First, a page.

Just like that, the season changes. While half of the planet turns cold, dying away toward winter, the other half wakes to new life, blooming toward summer. The cycle of life and death begins anew.
And you are there.
When we find joy, you are there.
When we cannot be consoled, you are there.
When we know trouble, you are there.
When we know peace, you are there.
You are here.
In the now, in the then;
In the joy or the sorrow,
You are here.
By your grace, let me sense your presence. Let me recognize you in the season as it changes. By your grace, change me, too. Let me become more and more the one you created me to be. Amen.
“There was a rich man …”
who couldn’t see his brother, naked, hungry, full of sores.
But you did.
And you valued him so highly, you gave him a name:
Lazarus – “God helps.” (Luke 16:19-20)
The psalmist cries, “Do not put your trust in princes, in mortals, in whom there is no help.” Our hope is in you, who watch over strangers, upholding widows and orphans. (Psalm 146:3, 9)
Help us to see the stranger who lands on our doorstep.
And when we are the strangers at someone else’s door,
Let them see us, and value us as you do, so that together,
We may take hold of the life that really is life. (1 Timothy 6:16)
Holy one, this prayer has something to do with paradox. Please help me remember the brilliant idea you gave me while I was up to my elbows in dishwater and couldn’t write it down. It had something to do with Noah’s 3 sons, and a dishonest manager being commended for his shrewdness.
It had something to do with the way the world turns upside down when a queen dies, while others pass from this life to the next with barely a 5-line obituary. It had something to do with one person’s grief triggering another’s deep pain, and how we never really know which end of the equation is ours, the grieving or the aggrieved.
It had something to do with holding two truths – or maybe more – in tension, not balance. Because they need to push and pull on each other in order to be truth at all. It had something to do with recognizing the pain we cause when we assume we are the victims, while our privilege shields us from seeing ourselves as perpetrators.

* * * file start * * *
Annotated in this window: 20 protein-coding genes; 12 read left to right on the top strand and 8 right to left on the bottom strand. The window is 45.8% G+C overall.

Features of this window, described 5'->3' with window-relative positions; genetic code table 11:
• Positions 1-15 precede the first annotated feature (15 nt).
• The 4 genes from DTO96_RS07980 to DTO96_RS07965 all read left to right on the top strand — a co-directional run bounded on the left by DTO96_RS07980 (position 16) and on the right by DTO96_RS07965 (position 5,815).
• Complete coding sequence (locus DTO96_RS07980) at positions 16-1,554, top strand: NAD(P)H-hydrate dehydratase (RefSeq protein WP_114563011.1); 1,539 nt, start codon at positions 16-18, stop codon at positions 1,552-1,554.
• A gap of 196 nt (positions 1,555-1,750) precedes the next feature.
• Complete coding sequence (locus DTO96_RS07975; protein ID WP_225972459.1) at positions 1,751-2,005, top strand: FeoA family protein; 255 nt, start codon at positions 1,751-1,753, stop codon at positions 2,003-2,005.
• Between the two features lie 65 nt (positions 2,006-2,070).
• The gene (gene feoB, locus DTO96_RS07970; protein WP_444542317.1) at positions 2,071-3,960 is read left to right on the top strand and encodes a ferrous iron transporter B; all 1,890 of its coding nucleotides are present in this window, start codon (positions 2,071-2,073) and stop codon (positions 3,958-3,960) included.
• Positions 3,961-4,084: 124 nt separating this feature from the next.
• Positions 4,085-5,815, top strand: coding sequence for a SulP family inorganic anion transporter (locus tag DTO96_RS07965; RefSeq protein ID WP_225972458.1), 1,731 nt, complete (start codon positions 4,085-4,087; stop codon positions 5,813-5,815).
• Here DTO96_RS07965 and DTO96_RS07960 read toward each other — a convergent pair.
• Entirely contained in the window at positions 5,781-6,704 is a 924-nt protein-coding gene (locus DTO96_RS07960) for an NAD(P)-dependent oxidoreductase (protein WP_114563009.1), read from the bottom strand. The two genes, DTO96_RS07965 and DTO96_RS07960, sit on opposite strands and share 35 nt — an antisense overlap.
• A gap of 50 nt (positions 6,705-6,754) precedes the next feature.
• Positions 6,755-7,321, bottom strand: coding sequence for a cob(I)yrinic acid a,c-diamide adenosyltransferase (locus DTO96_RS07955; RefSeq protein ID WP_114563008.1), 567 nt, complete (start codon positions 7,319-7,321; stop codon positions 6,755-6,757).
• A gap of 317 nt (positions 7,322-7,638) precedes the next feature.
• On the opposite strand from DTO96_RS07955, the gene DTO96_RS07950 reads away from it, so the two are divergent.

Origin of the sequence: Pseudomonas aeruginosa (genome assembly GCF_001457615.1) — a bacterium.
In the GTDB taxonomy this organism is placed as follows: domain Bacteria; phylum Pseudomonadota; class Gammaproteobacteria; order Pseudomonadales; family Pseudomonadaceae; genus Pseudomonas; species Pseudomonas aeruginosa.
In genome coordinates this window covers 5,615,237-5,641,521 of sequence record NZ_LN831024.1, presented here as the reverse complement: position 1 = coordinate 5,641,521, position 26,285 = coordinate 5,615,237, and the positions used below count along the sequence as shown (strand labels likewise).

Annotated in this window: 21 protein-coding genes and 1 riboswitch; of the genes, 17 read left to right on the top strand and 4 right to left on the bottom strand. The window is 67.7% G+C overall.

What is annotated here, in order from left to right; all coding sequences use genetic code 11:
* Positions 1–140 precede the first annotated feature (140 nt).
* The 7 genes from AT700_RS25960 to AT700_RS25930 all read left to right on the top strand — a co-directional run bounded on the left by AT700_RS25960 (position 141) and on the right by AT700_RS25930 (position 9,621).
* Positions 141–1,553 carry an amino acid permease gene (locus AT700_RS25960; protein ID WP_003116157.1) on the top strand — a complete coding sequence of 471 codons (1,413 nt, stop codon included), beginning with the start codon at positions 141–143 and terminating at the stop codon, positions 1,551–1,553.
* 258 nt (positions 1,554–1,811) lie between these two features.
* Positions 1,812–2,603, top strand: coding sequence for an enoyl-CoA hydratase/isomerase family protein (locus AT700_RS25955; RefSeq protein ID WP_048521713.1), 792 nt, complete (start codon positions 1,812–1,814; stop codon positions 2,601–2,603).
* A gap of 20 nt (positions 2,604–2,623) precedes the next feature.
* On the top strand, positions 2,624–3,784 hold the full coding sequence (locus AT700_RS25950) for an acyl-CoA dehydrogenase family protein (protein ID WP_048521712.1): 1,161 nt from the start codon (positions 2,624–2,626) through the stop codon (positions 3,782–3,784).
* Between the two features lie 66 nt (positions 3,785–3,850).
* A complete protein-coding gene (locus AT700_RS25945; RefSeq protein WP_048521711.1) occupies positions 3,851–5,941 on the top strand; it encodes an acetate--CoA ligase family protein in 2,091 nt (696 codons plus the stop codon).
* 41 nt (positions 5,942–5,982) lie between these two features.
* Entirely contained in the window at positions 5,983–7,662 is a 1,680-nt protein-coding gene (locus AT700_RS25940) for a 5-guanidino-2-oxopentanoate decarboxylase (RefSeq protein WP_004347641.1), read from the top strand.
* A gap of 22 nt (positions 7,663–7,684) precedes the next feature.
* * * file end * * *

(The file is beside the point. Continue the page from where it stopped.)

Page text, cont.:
It had something to do with the way righteousness encompasses both judgment and mercy, a seed has to die for a plant to take root, something can only be lost if it belonged to someone in the first place. Death is necessary for resurrection to happen.
It had something to do with the assurance your love endures to all generations without fail, and in the end, evil will not be able to withstand such love.
Whatever that brilliant prayer about paradox was, Lord, you already know it. Help me to see this week that Truth might be bigger than I can grasp, but just because I can’t grasp it doesn’t mean it isn’t true. So show me the little truths holding each other together in opposition, and give me grace to walk humbly with you in your enduring love. Amen.
You who birthed all things into being,
who flung the stars and separated the waters from the dry land,
were your arms tired after all that making?
Did your back ache from your labor?
Did you decide to give us rhythms of rest and work
because you, yourself, in all your infinite power, needed the same?
Grant us the wisdom to know when to work, and when to rest.
Give us newness of heart, as we begin this week.
May our labor be fruitful, and may our rest be sweet,
and may both reflect your glory. Amen.